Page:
American Rifleman - October 2009 - (Page 124)

TECHNICAL I HAVE THIS OLD GUN … GUN: COLT DETECTIVE SPECIAL CALIBER: .38 SPL. CONDITION: 99 PERCENT (NRA EXCELLENT) MANUFACTURED: OCTOBER 19, 1956 VALUE: $1,000 (INCLUDING PREMIUM FOR FACTORY LETTER AND VERIFIED POLICE MARKINGS) W Colt Detective Special hen my wife brought home a DVD of the old TV series, “Hart to Hart,” I looked at the slipcase photo and the rst thing I noticed—after Stefanie Powers—was the Colt Detective Special Robert Wagner was holding. Even with its 1970s’ “third generation” shrouded ejector rod, this was still the quintessential “Dick’s Special” that evokes the atmosphere of lm noir, with toughtalking mugs who didn’t know where their next check was coming from but who could crank off six shots in a shadowy alley. It was the gat Edward G. Robinson used as Johnny Rocco in “Key Largo” (1948) and the rod Humphrey Bogart packed as Philip Marlowe in “The Big Sleep” (1946). More recently, it appeared in Johnny Depp’s “Public Enemies” (2009), a saga about the Roaring ’20s and Depression-era gangsters. Fittingly, the Detective Special emerged in 1927, essentially a Colt Police Positive Special with a 2" barCTOBER rel and chambered in .38 Spl. The little 21-oz. pocket pistol usually featured a blued nish. A nickel nish is less commonly encountered. There was also a rare, 3"-barreled version brie y offered after World War II, and in 1952, an even rarer bull-barrel “Heavy Duty” edition produced for the U.S. Border Patrol. For catalogued guns, there are four variations. The rst had a square butt, which acquired a more pleasing, rounded pro le in 1933. The second change, which spanned the years 1947 to 1972, added calibers .38 Colt New Police, .38 S&W, .32 Colt and .32 S&W, and saw the checkered walnut stocks replaced with plastic stocks. Many people were thankful when walnut stocks returned in 1954. The most dramatic changes occurred from 1973 to 1986, with wraparound stocks, an elongated front sight ramp that extended the length of the barrel, and a shrouded ejector rod, a la Wagner’s gun. After a six-year production hiatus, a brief fourth variation saw the Detective Special in stainless steel, plus an alloy frame, and as a double-action-only with a bobbed hammer. This last gasp ran from 1993 until 1995. The 99 percent Detective Special shown here was made in 1956 and shipped to the Washington, D.C. Metropolitan Police Department, with “MPDC” roll-stamped on the butt, all con rmed by factory letter. According to a previous owner, this gun was issued to a detective assigned to protect then-Senator John F. Kennedy. Without documentation, however, this is only speculation and thus has no bearing on the gun’s worth. Its pristine condition would indicate it was rarely carried and may have been a “desk gun.” The Blue Book value is $800, with a bonus for the factory letter and veri ed police markings, bringing its value to $1,000. —RICK HACKER Photos by author 124 O 2009 WWW.AMERICANRIFLEMAN.ORG http://WWW.AMERICANRIFLEMAN.ORG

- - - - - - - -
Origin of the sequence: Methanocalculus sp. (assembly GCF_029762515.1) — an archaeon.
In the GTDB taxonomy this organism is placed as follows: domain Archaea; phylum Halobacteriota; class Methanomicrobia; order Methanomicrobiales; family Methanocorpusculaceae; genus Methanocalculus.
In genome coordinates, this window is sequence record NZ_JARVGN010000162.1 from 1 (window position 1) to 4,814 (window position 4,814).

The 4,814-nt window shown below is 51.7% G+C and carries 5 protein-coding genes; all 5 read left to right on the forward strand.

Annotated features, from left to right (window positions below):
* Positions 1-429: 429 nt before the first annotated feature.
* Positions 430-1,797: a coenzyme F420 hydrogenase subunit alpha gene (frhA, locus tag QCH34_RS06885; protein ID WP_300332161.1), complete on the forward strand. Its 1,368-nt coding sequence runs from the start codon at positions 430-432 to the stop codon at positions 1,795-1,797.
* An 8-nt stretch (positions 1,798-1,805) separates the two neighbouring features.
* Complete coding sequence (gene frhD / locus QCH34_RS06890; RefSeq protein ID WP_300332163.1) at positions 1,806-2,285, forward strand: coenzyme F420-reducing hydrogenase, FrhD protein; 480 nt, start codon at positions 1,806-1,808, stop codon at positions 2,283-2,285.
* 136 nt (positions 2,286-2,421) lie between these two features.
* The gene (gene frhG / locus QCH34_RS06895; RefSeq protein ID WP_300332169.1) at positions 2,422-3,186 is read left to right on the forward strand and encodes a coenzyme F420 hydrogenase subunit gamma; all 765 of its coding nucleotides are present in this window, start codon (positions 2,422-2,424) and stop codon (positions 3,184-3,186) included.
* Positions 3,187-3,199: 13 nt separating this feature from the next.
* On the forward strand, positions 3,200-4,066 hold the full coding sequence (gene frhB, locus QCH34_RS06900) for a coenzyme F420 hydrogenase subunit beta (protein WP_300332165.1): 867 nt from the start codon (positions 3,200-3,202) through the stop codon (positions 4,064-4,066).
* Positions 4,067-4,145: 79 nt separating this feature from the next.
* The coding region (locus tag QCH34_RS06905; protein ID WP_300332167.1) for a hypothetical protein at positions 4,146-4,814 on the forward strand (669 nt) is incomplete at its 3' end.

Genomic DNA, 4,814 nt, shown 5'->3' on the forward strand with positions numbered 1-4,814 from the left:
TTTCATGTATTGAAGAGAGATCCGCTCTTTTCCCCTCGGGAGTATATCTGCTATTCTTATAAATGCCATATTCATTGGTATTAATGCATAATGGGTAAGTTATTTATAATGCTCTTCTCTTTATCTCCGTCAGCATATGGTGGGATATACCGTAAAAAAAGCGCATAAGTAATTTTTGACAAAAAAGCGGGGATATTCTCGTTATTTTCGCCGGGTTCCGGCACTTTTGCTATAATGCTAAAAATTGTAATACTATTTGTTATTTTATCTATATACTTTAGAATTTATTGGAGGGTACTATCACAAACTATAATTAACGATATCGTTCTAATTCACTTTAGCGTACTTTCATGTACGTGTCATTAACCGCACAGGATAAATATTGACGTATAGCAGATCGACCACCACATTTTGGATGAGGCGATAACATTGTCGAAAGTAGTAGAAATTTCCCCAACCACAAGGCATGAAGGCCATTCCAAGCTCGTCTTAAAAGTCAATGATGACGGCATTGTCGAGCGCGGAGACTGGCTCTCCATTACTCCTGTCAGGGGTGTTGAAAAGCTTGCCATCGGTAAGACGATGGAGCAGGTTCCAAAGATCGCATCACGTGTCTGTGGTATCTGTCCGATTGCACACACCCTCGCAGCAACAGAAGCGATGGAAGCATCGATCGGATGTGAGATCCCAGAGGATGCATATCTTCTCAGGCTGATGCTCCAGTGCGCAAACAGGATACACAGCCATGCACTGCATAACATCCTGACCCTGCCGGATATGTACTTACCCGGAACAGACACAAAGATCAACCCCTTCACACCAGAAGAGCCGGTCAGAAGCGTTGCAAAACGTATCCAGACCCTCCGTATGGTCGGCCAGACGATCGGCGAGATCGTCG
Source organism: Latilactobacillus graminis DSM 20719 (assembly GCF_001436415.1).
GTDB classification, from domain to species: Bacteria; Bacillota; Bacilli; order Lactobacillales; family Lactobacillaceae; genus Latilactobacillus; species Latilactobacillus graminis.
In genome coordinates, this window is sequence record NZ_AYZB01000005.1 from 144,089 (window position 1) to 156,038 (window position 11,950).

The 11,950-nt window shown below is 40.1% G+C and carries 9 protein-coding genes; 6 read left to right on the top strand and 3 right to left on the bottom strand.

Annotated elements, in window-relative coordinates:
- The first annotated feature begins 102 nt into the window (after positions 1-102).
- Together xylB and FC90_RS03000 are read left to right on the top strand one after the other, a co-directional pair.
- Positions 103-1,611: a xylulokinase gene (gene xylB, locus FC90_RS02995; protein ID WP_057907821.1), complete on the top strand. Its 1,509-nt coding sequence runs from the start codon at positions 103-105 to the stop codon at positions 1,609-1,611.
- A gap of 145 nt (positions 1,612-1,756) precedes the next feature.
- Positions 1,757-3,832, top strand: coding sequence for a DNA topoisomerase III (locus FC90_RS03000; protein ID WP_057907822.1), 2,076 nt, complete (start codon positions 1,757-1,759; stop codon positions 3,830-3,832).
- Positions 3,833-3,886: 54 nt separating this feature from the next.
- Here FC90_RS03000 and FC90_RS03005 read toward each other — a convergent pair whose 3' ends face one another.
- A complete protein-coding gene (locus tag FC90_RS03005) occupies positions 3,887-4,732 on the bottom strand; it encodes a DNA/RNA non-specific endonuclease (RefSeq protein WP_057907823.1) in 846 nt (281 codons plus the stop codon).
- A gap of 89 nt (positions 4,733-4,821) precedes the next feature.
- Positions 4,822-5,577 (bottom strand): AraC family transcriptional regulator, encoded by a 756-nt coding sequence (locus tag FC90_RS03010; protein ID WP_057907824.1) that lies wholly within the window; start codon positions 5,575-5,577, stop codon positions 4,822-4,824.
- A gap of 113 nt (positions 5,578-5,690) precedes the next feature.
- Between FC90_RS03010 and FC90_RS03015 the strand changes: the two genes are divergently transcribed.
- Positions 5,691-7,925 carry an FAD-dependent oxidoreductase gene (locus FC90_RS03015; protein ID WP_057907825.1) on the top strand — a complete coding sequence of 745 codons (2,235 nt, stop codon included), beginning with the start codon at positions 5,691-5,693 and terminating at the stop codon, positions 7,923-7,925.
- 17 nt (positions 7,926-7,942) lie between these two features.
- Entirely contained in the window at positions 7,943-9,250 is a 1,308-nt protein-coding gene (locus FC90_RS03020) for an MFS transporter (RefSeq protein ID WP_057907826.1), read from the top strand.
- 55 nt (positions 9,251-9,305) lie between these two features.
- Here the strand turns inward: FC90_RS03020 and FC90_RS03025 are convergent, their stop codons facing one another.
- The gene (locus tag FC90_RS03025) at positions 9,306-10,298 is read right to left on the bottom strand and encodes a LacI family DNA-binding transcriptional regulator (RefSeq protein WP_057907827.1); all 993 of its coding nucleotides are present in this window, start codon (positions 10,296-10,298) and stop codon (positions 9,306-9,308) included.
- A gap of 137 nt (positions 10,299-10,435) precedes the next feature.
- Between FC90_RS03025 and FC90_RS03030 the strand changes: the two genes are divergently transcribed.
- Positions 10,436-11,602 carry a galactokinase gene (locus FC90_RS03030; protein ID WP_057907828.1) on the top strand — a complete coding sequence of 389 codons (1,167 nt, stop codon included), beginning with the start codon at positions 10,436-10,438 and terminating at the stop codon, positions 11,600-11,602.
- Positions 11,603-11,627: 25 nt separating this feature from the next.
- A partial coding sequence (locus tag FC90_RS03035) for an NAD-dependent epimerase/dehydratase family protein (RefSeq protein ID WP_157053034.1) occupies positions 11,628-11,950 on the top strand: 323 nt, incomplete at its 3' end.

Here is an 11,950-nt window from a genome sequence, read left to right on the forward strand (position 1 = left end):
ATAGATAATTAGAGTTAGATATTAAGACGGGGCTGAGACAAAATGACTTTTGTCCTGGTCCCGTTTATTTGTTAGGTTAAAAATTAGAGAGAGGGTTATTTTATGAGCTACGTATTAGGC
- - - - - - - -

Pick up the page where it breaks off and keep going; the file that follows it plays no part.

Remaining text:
Table of Contents for the Digital Edition of American Rifleman - October 2009

American Rifleman - October 2009
From The Editor
Armed Citizen
Standing Guard
President’s Column
Welcome To NRACountry
Readers Write
News, Notes and Ephemera
Questions & Answers
Loading Bench
The Mayor vs. The People
Ruger’s SR-556: Ready To Run, Right Out Of The Box
The Colt U.S. M4 Carbine
The Truth About Gun Shows
Lincoln’s Rifles: “They Might Have Stayed To See The Shooting”
What Is A Purpose-Built Shotgun?
The ABCs Of Handgun Marksmanship
Making The Right Turn
Dope Bag: Data & Comment
Political Report
Trigger The Vote
NRA-ILA Report
Regional Report/Member Info & Benefits
Programs & Services
I Have This Old Gun

American Rifleman - October 2009